FLASH MAY 14, 2015 | publicatii - Politica La Est

FLASH MAY 14, 2015

It is closely connected with the future  development of events  in East Europe and Asia- the focus of our platform- what would happen to European Union after the British election and overwhelming victory of David Cameron’s Conservative party. Carl Bildt wrote recently an article on ‘Project Syndicate’ ( May 9, 015 ) in which he began his brilliant analysis with the phrase: “The next 18-24 months are likely to decide the shape of Europe for decades to come, and the United Kingdom has now started the clock on that process.” As we know, Cameron has promised a referendum in-out EU, which has to take place till 2017, but already there are voices in UK asking for an earlier date.  The conclusion of the Bildt’s analysis is extremely important not only for Europe, but for the entire Eurasia and the world: „Cameron’s remarkable victory should be viewed as an opportunity to launch a renewed and reformed EU in the next two years. The UK’s European partners expect Cameron to frame the debate that must now begin if a truly stronger EU – one that can face up to its future and its future challenges – is to emerge. But there is also the possibility of it all going terribly wrong. In these dangerous times, the consequences of Europe’s disintegration must not be underestimated.” Perhaps some would think that disintegration of Europe is unthinkable, but history is full of small, isolated events which trigger off a chain of developments with the most terrible ending . And a retreat of UK form EU could launch such a trend towards disintegration of the unification of the old continent already reached after more than half a century of common efforts. During the recent days some UK officials were expressed ideas regarding rapid negotiations of the revisions asked by the British government designed for the EU’s fundamental treaties. The reaction in Brussels were mixed , but clearly it was some points where experts on the continent and politicians  have converged .
         A very interesting idea had journalist Nicholas Vinocur, namely to present these points of convergence in the European  opinion towards UK government  intentions  in the form of a letter written by the “continent”. In that letter, the author has imagined how Europe- even if there are differences between the positions of various countries regarding the role of UK in EU- as a whole will advice Cameron what to do now after such a big  electoral victory. The main  points of  the imagined letter , according to  Vinocur   „/are/ based on conversations with thinkers and members of the French and European parliaments”.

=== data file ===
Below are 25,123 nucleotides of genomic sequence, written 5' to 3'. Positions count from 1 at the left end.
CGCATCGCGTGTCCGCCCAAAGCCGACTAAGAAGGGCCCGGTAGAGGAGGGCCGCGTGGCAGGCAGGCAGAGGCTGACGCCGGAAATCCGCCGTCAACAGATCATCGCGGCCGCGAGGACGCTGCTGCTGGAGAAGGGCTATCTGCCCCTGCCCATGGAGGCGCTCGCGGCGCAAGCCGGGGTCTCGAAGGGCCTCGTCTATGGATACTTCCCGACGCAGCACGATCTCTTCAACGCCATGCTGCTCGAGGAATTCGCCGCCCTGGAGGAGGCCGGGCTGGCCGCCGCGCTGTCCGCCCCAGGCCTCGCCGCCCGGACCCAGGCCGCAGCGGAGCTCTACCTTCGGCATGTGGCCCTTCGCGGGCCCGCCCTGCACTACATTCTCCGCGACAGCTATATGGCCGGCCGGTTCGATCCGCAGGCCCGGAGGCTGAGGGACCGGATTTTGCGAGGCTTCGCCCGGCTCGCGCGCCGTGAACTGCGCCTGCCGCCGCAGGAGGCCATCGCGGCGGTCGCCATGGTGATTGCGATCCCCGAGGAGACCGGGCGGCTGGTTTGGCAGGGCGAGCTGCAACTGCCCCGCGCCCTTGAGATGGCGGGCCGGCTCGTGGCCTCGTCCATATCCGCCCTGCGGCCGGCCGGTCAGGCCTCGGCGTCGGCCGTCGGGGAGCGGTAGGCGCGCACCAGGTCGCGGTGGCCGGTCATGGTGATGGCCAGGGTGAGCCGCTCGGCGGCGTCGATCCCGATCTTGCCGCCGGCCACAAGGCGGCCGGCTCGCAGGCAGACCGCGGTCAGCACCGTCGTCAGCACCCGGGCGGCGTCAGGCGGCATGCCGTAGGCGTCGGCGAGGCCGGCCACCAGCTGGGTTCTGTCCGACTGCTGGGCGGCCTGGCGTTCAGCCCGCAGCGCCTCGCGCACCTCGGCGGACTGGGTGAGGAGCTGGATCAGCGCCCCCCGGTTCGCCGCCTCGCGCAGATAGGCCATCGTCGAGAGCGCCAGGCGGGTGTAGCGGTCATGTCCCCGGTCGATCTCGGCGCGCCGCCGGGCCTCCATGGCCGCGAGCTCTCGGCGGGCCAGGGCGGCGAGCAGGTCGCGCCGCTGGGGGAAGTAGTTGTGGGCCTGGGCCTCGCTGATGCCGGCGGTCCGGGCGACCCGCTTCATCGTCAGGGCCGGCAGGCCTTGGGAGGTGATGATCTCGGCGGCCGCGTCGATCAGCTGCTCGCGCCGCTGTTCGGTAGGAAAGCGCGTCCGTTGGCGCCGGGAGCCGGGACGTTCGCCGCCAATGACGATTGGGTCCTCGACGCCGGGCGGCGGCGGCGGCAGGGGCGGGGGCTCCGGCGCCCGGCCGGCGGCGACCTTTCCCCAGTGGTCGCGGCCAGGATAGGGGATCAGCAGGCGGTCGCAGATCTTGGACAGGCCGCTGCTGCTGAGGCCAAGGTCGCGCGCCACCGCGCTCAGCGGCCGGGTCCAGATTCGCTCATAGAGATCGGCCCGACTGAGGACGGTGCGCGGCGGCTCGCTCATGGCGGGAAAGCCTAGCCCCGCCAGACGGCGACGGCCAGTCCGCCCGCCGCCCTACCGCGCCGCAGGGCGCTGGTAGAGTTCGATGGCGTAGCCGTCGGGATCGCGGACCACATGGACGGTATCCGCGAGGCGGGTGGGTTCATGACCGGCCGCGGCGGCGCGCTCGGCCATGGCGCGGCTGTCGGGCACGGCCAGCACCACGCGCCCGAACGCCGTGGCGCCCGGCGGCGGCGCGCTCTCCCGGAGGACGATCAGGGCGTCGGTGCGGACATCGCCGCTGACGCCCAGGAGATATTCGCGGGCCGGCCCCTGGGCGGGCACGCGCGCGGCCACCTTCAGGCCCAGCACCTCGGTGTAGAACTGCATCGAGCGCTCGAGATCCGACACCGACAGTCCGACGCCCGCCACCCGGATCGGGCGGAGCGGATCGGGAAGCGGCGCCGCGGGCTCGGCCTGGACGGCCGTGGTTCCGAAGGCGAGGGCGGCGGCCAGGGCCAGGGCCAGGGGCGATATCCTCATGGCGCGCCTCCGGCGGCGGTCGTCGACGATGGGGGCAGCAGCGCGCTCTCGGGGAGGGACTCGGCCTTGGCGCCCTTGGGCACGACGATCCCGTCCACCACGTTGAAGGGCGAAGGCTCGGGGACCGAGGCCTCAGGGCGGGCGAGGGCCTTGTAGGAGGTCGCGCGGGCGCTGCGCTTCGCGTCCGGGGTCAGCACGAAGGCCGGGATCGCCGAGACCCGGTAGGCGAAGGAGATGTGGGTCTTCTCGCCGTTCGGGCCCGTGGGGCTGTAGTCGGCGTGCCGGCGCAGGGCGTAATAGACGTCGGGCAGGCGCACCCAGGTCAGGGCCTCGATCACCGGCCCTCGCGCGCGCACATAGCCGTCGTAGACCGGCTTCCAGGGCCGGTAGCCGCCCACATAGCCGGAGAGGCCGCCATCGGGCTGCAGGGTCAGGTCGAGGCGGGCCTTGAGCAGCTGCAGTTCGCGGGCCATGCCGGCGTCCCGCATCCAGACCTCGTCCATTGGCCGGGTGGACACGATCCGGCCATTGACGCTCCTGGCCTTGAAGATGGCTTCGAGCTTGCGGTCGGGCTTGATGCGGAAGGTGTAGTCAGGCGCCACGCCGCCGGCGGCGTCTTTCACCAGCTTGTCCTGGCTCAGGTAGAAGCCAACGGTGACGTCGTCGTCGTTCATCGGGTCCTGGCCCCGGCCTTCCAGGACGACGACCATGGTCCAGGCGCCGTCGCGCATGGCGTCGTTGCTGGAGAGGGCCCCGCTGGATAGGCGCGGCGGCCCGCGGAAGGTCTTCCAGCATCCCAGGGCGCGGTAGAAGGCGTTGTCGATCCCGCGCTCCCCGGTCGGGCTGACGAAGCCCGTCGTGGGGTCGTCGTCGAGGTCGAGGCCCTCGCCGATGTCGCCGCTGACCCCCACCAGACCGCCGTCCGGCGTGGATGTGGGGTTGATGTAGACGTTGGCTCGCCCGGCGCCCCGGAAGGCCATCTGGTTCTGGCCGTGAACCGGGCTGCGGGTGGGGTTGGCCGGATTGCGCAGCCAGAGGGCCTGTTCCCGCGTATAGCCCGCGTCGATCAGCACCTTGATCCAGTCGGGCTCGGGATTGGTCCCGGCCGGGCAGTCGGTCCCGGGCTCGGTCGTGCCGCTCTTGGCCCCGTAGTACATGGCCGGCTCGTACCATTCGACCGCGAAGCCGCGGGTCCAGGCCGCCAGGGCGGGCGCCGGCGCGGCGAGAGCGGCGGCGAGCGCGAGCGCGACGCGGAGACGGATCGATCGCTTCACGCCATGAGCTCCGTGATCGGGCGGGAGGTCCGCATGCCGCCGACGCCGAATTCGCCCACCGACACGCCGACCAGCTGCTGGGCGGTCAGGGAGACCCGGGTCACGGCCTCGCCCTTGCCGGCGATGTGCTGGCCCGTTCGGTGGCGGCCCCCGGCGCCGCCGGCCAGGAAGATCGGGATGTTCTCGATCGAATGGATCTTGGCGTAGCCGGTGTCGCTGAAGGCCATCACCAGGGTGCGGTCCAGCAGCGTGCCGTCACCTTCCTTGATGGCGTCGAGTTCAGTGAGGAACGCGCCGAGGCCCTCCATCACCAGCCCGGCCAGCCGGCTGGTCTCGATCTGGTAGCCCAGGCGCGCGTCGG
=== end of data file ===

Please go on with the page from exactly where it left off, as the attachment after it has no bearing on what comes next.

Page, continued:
Congratulating David Cameron for his victory, this imaginary letter warns UK Prime Minister  that any revision of the founding treaties of the European Union should take into account that „France and Germany agree that we will not accept any change that undermines Europe’s four freedoms”: freedom to travel, freedom of establishment, and the free circulation of services and capital. If anything, we want a reform that allows the European Union — perhaps just core eurozone countries — to come closer together.” The letter send to what two European deputies, one French, another German,  had declared. Says French Socialist member of the European Parliament Christophe Caresche: “If Britain wants treaty reform, it must be prepared to accept compromise in the other direction, for closer ties between the core states. Britain can’t have its cake and eat it too, be present every committee while seeking exceptions to everything.” And German Manfred Weber has added “When you are a member of a club, there are certain common rules that everybody has to respect. This is the case for fundamental freedoms: They apply to goods and capital; they also apply to people. I am sure the British people understand this ”.
            Secondly, the letter expressed anxiety to Cameron’s intention to move quickly with the negotiations of the treaties’ revision : „even if we started negotiations now, there would be little we could do to accelerate the process because it would not just be Britain negotiating. Twenty-seven other member states would understandably take the chance to start wrangling for opt-outs to EU law, each according to their needs. As Charles de Marcilly from the Robert Schuman Foundation think tank puts it, the risk with going down that road is that we could end up with a European Union that is fragmented and even less efficient than the one we have now.”
            Of course, there are also some advices submitted to Cameron to be more clear about what UK wants form the UE, and finally is said: “The European Union can be marvellously flexible. Europe — with France and Germany in the front seat — wants Britain to remain a member, and our leaders will be delighted to help you campaign in favour of continued membership (if you think that’s a good idea!).But let’s be clear about one thing: If the price is too high, and you ask us to abandon basic principles to accommodate yours, we will let Britain leave. It will be a sad day for Europe, and we really hope it doesn’t come to that, but our post-war vision of unity and peace would survive.
         Is it a position to be adopted by Europe ?  With other words:  UK do not speed up things, we are not afraid that European Union will disintegrate   if you will opt out.
See: Nicholas Vinocur, Dear Mr Cameron . . .What France and Germany might say to Britain’s prime minister if they could speak with one voice. 13/5/15 in “Politico”- http://www.politico.eu/article/cameron-letter-brexit-eu-negotiations/

Mihail E. Ionescu



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